A woman who neglected her dog then dumped it in a bin to die in an act described as “unthinkably cruel” was today banned for life from keeping animals.
But Heather Stott avoided a jail term after letting pointer crossbreed named Dougal go without care or treatment for emaciation, dehydration and dental disease for almost a month last year.
She then went on to dump the dog in a commercial wheelie bin in Dundee’s Dondonald Street – yards from her home – on April 14 2016.
The dog was found by a member of the public alive – but severely malnourished and unable to stand.
They called in the Scottish SPCA, who say their inspector found Dougal partially inside a black bag.
He was immediately taken to a vet who decided the only humane option was to put him down.
The charity described the crime as “despicable” and “unthinkably cruel”.
Stott’s solicitor claimed she thought the dog was already dead when she dumped it.
Stott, 58, of Court Street, Dundee, pleaded guilty on summary complaint to two charges under the Animal Health and Welfare (Scotland) Act.
She admitted that between March 19 and April 15 last year at her home and elsewhere she being responsible for the dog caused it unnecessary suffering by failing to provide him with adequate care and treatment as he suffered from emaciation, dehydration and dental disease.
Stott further admitted that on April 14 and 15 last year at Dundonald Street and Wolsley Street, Dundee, she abandoned Dougal in such circumstances that were likely to cause unnecessary suffering and abandoned him in an industrial waste bin without access to nutrition and water and with no means of escape.
Her sister, Norma Stott, 71, also of Court Street, Dundee, earlier had her not guilty plea accepted by the Crown.
Fiscal depute Trina Sinclair said Stott had no previous convictions.
Defence solicitor Theo Finlay said: “She effectively inherited this dog from her son around four years ago.
“The dog was 16 or 17 years old.
“Ultimately it was put in this bin.
“She was disposing of what she thought was the corpse.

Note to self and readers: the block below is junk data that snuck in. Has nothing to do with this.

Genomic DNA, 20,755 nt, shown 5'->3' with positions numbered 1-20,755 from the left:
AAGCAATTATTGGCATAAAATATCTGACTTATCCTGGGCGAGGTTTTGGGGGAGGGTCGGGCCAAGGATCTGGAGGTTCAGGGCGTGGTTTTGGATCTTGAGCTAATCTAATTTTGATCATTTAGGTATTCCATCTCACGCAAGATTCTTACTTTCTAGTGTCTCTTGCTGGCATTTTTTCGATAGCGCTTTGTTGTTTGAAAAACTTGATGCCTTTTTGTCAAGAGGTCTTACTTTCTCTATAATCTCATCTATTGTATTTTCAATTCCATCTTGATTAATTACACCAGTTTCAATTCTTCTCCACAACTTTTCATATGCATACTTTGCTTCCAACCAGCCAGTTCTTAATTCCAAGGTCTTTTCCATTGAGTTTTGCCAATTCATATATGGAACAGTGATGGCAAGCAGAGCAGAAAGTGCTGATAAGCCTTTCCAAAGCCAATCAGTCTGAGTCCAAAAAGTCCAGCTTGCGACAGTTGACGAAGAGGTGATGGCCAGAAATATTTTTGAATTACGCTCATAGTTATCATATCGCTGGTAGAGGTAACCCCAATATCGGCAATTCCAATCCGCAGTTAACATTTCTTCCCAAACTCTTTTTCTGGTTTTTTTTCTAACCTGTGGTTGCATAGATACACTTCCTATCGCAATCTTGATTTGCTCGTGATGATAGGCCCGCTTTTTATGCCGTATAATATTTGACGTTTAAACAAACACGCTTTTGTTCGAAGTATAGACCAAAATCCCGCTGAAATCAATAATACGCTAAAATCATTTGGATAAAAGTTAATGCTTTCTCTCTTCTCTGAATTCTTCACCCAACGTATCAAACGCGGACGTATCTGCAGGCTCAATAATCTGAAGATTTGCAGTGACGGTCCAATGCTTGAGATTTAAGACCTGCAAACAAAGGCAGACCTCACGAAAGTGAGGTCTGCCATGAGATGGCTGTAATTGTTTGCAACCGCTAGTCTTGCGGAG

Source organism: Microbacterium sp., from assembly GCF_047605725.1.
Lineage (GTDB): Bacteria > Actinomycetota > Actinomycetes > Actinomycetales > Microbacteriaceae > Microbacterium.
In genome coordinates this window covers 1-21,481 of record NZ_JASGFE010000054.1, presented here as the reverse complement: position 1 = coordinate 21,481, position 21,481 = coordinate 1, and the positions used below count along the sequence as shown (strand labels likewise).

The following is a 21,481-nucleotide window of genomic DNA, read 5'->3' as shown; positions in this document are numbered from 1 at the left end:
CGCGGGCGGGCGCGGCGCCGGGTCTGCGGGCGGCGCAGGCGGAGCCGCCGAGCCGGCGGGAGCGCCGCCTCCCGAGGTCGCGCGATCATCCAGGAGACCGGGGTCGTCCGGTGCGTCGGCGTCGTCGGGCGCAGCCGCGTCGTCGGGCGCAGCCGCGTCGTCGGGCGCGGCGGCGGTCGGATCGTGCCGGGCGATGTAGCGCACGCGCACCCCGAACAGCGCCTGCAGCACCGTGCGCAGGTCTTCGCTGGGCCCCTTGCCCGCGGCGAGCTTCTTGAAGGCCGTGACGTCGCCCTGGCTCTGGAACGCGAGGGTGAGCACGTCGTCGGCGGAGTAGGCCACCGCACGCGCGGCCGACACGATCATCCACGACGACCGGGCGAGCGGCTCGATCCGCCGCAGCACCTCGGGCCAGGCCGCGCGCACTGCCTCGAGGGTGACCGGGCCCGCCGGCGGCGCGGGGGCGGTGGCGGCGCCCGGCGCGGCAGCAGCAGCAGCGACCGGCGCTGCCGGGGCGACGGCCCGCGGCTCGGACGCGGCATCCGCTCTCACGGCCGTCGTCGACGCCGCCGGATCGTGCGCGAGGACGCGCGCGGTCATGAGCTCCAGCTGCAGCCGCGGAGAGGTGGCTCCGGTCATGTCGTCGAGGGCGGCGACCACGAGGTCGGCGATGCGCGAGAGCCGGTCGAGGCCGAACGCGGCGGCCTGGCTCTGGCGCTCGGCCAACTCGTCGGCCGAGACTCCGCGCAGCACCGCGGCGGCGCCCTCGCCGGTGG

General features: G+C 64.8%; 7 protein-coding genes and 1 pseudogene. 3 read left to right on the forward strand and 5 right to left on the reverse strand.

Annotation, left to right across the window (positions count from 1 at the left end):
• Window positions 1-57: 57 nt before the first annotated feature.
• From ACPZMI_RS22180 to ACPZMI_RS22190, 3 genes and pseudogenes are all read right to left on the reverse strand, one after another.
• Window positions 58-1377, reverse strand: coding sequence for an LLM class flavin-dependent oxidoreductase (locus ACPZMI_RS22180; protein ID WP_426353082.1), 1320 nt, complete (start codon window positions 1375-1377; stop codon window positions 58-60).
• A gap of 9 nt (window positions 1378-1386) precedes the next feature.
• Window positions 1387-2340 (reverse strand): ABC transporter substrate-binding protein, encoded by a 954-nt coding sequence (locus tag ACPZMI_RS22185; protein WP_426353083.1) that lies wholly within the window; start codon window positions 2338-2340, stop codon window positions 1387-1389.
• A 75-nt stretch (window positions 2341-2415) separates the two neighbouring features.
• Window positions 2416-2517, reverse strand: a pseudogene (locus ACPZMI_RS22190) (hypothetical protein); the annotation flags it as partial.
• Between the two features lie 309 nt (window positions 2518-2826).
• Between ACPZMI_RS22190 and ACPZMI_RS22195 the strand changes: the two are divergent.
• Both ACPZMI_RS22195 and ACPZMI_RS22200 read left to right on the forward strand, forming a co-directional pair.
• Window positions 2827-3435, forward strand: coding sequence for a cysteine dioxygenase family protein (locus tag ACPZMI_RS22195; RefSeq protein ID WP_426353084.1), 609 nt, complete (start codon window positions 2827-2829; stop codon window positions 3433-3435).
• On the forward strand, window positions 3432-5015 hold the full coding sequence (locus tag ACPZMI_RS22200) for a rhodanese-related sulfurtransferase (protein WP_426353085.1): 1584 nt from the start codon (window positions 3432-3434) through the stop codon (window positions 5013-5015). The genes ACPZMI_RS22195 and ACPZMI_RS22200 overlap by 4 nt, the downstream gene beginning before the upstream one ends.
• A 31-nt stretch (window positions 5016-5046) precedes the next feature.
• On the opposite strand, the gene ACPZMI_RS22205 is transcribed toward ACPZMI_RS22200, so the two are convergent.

“The dog had developed an obstruction – a benign mass – that was preventing it from getting nutrition and it had renal problems leaving it dehydrated.
“She thought it had died.
“She has shown increasing remorse.
“She lives with her aging sister who has limited capacity and she has been distracted and allowed this to continue for a period of time.”
Sheriff George Way imposed a disqualification order banning Stott from owning or keeping animals indefinitely.
He also placed her on a community payback order with 80 hours unpaid work.
The sheriff said: “I’m sure she didn’t really intend this to happen in the way it did.
“By the same token, if you have a dog under your care I can’t send out a message that it is acceptable.”
Speaking after Dougal was found, Scottish SPCA Chief Inspector John Carle said a local inspector had had to climb into the metal bin to rescue the animal.
He said: “The dog was found at the bottom of a large metal bin, which our local inspector had to climb into in order to rescue him.
“We think it’s possible he was put into the bin late on Thursday night or in the early hours of Friday morning when it was dark.
“He was wearing a black nylon collar and had a black bag wrapped around his body from his waist down but we don’t know if he was fully inside the bag when he was dumped.
“The dog was estimated to be between 10 and 12 years old so we have to consider that he may have been abandoned due to his age, which is unthinkably cruel.
“This poor dog would have been absolutely terrified and was suffering a great deal when he was found.”